3D Printing Unicorns: International Business and Tax Planning
Charles Goulding and Preeti Sulibhavi of R&D Tax Savers examine unicorns and strategic expansions in 3D printing.
Believing the Fantasy: Unicorns in Business
Three of the largest privately held U.S. 3D printing unicorns are Formlabs, Desktop Metal and Carbon. One advantage to being a fast growing, privately-held company with developing intangibles and a product with global application is that it is easier to plan the optimal business structure while you are growing rather than after going public. These three unicorns have very valuable intangibles that are growing quickly in value, including but not limited to patents, materials science know-how, formulas, trade secrets, manufacturing processes and software. The earlier these intangibles are licensed and utilized in the appropriate jurisdictions, the better the future economic results. If these unicorns wait until they are much larger and a higher value is established through an IPO, the tax transfer costs related to transferring intangibles for international use will inevitably be much higher.
Markforged is on the cusp of becoming a 3D printing unicorn. It has recently evidenced strategic thinking by opening an EMEA (Europe, the Middle East and Africa) headquarters in Ireland. Ireland has a low statutory tax rate of 12.5% while providing full access to the benefits of the European Union (EU). Clearly this is the smarter choice than say the UK, whose business environment is currently in complete turmoil. Markforged is planning a 100-employee operation in Ireland, its first office outside the U.S., which demonstrates that this is a transaction intended to have real substance as opposed to being merely skeletal in form.
Following the Markforged Example
We anticipate that other aspiring U.S. 3D printing unicorns will follow Markforged’s example for both the EMEA and Asia. Markforged has raised over $137 million in both strategic and venture capital since its inception in 2013. Markforged has also launched its first phase of global expansion, raising $82 million in Series D round funding in March 2019.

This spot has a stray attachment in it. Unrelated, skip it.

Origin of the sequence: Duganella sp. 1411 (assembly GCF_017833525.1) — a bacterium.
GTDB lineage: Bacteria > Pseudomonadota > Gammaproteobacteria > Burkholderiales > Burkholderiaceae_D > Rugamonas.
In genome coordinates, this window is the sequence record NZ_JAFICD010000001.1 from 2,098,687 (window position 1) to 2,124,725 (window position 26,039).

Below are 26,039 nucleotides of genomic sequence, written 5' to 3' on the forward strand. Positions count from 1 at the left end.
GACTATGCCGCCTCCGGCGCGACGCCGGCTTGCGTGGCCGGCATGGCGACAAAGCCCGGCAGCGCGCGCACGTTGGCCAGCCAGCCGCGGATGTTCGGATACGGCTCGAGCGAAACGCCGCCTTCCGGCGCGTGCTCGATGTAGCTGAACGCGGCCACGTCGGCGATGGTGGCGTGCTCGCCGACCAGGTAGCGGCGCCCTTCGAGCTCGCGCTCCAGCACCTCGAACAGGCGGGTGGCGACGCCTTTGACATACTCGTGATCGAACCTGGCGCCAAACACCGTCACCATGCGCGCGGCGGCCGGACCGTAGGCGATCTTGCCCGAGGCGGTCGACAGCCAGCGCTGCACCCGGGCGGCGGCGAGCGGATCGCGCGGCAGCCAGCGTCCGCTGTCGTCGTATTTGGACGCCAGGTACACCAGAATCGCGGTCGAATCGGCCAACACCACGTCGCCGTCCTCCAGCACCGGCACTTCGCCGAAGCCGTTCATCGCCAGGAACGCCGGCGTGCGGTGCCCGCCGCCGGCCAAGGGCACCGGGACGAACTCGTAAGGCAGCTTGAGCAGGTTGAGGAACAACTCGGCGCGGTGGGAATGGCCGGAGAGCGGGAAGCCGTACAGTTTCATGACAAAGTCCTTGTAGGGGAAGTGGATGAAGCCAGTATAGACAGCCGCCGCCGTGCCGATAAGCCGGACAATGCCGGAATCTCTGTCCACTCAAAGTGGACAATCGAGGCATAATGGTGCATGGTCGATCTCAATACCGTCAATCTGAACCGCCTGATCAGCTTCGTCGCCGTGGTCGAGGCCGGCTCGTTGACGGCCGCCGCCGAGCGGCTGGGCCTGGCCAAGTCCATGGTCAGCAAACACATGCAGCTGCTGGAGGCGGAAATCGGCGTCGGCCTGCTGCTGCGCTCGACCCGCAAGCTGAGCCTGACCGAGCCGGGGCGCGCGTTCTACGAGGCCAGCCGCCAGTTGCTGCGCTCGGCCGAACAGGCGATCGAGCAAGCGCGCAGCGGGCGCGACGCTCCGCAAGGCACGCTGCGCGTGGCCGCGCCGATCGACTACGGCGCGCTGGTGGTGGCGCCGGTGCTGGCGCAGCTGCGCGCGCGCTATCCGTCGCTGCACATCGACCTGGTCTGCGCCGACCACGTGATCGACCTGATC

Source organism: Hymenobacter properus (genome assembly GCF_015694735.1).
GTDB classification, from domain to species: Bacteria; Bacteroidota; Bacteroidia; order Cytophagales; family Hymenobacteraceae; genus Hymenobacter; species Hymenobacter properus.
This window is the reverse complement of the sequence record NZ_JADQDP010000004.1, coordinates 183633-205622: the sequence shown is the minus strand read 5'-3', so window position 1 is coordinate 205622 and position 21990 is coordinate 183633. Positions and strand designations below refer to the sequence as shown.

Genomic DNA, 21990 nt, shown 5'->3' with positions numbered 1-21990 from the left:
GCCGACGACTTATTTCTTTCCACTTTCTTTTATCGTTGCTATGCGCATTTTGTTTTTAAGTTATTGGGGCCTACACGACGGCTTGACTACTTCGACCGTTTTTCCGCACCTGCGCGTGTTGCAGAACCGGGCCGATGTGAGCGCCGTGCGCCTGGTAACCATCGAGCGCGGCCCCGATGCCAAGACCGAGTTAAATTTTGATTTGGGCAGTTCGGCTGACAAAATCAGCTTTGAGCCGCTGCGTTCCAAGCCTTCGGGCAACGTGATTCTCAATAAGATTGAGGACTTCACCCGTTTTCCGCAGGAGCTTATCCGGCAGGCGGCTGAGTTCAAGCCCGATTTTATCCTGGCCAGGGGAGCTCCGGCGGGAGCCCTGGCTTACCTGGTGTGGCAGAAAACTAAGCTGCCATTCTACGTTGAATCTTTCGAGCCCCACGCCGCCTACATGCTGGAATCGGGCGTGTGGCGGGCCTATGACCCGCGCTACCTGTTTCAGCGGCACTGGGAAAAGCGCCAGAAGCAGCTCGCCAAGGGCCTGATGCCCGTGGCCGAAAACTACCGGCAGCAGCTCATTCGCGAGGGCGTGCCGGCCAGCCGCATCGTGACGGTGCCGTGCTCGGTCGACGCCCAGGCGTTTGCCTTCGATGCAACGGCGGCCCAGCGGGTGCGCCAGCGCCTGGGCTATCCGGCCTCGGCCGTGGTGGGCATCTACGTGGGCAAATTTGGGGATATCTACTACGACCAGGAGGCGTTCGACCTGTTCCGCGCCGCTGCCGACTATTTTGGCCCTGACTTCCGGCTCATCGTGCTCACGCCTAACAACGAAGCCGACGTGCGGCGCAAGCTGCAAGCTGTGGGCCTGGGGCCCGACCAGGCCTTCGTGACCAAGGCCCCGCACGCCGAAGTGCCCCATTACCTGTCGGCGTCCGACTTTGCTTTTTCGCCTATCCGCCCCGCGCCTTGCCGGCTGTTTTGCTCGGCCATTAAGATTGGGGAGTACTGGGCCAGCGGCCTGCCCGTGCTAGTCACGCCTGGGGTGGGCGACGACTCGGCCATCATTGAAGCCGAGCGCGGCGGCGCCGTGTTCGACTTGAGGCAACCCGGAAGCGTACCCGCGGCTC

Recently, Carbon, a 3D printing unicorn, has authorized the sale of $300 million in Series E shares. If Carbon raises this amount, it could reach a valuation of $2.5 billion. Another unicorn, Desktop Metal, has raised another $160 million to bring its total funding to $438 million and its valuation at $1.5 billion. Careful consideration of the right international structure will also enable these unicorns to optimize future international expansion, and make tax enhanced add-on acquisitions.
This is an excellent time to negotiate a good economic development package for international expansion because both Brexit and the U.S./China trade negotiations have put many new jurisdictions into play who are putting their best foot forward. Already public U.S. 3D printing companies should understand that these unicorns and their pre-cursors may very well soon have an international competitive advantage that public companies may want to replicate and perhaps emulate sooner rather than later.
Timing is Everything
One of the keys to international tax planning is matching the timing of your tax planning to ongoing business events. For fast-growing 3D printing unicorns the time is now.